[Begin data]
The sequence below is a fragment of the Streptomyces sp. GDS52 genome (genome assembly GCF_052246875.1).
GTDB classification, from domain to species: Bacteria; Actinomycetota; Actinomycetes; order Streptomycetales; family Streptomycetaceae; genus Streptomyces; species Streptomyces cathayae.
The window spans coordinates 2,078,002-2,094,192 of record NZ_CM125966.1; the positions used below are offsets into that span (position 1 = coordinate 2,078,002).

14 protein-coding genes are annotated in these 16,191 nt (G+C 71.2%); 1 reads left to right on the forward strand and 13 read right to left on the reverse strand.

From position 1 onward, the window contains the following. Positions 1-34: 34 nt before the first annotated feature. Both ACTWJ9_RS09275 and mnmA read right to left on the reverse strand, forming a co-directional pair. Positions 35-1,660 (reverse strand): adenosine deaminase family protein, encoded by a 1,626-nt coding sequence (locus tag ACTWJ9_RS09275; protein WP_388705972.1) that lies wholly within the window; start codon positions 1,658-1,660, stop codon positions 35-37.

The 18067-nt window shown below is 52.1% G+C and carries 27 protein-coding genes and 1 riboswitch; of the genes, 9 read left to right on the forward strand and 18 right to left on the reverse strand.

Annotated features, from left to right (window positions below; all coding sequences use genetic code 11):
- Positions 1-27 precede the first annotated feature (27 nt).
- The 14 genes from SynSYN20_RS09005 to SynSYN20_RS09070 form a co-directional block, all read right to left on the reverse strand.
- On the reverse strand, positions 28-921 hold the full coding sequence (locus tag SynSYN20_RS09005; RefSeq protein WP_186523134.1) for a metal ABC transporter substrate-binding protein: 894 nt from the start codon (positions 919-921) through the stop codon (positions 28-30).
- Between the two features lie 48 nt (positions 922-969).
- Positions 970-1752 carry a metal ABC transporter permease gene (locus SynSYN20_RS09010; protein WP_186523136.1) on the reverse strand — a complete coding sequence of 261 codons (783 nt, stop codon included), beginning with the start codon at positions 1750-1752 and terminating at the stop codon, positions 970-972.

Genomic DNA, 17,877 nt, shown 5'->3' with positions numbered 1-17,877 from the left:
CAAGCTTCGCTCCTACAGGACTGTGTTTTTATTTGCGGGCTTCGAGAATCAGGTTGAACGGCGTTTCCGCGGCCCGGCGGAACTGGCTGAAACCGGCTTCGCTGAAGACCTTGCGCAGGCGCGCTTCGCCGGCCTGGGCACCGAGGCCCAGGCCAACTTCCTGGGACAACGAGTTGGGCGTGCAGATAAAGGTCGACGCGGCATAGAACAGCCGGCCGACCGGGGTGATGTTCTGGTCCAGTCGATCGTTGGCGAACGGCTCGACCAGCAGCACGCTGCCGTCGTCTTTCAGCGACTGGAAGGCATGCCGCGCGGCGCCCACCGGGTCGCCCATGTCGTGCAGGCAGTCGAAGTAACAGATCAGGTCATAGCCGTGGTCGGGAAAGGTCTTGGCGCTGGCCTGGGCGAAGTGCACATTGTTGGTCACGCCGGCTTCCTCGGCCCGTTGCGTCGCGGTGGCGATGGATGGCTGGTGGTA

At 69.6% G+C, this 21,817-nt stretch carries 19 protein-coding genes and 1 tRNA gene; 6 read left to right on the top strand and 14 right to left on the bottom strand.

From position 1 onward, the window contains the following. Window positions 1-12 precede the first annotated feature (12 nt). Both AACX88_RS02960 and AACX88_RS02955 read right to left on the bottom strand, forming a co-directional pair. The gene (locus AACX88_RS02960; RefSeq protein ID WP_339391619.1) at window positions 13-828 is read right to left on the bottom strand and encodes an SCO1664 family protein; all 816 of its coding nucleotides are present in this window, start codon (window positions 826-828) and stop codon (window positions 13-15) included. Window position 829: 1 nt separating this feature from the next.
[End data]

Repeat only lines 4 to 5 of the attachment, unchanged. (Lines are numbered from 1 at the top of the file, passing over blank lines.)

14 protein-coding genes are annotated in these 16,191 nt (G+C 71.2%); 1 reads left to right on the forward strand and 13 read right to left on the reverse strand.

From position 1 onward, the window contains the following. Positions 1-34: 34 nt before the first annotated feature. Both ACTWJ9_RS09275 and mnmA read right to left on the reverse strand, forming a co-directional pair. Positions 35-1,660 (reverse strand): adenosine deaminase family protein, encoded by a 1,626-nt coding sequence (locus tag ACTWJ9_RS09275; protein WP_388705972.1) that lies wholly within the window; start codon positions 1,658-1,660, stop codon positions 35-37.